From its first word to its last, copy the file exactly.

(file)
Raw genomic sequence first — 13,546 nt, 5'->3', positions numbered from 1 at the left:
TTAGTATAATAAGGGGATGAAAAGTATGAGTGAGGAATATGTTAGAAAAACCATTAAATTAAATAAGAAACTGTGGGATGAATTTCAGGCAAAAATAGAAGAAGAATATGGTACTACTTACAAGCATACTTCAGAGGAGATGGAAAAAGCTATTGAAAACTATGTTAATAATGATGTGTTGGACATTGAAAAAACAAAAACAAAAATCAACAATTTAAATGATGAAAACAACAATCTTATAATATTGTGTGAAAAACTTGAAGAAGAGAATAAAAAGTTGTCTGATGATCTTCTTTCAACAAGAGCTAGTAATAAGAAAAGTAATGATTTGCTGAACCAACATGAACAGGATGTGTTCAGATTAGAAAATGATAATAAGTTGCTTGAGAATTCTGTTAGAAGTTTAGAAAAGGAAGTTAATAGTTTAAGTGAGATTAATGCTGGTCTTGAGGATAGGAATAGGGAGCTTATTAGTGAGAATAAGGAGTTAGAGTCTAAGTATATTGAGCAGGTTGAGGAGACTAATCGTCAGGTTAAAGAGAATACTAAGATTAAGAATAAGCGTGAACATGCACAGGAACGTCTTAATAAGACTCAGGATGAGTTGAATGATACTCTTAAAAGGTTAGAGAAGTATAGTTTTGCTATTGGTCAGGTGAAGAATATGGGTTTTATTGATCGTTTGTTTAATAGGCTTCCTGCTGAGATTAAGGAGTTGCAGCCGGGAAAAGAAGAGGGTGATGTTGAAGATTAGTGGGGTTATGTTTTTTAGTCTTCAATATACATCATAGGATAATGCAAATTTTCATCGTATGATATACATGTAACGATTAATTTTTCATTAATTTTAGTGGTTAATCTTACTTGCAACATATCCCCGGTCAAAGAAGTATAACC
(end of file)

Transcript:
Raw genomic sequence first — 13,546 nt, 5'->3', positions numbered from 1 at the left:
TTAGTATAATAAGGGGATGAAAAGTATGAGTGAGGAATATGTTAGAAAAACCATTAAATTAAATAAGAAACTGTGGGATGAATTTCAGGCAAAAATAGAAGAAGAATATGGTACTACTTACAAGCATACTTCAGAGGAGATGGAAAAAGCTATTGAAAACTATGTTAATAATGATGTGTTGGACATTGAAAAAACAAAAACAAAAATCAACAATTTAAATGATGAAAACAACAATCTTATAATATTGTGTGAAAAACTTGAAGAAGAGAATAAAAAGTTGTCTGATGATCTTCTTTCAACAAGAGCTAGTAATAAGAAAAGTAATGATTTGCTGAACCAACATGAACAGGATGTGTTCAGATTAGAAAATGATAATAAGTTGCTTGAGAATTCTGTTAGAAGTTTAGAAAAGGAAGTTAATAGTTTAAGTGAGATTAATGCTGGTCTTGAGGATAGGAATAGGGAGCTTATTAGTGAGAATAAGGAGTTAGAGTCTAAGTATATTGAGCAGGTTGAGGAGACTAATCGTCAGGTTAAAGAGAATACTAAGATTAAGAATAAGCGTGAACATGCACAGGAACGTCTTAATAAGACTCAGGATGAGTTGAATGATACTCTTAAAAGGTTAGAGAAGTATAGTTTTGCTATTGGTCAGGTGAAGAATATGGGTTTTATTGATCGTTTGTTTAATAGGCTTCCTGCTGAGATTAAGGAGTTGCAGCCGGGAAAAGAAGAGGGTGATGTTGAAGATTAGTGGGGTTATGTTTTTTAGTCTTCAATATACATCATAGGATAATGCAAATTTTCATCGTATGATATACATGTAACGATTAATTTTTCATTAATTTTAGTGGTTAATCTTACTTGCAACATATCCCCGGTCAAAGAAGTATAACC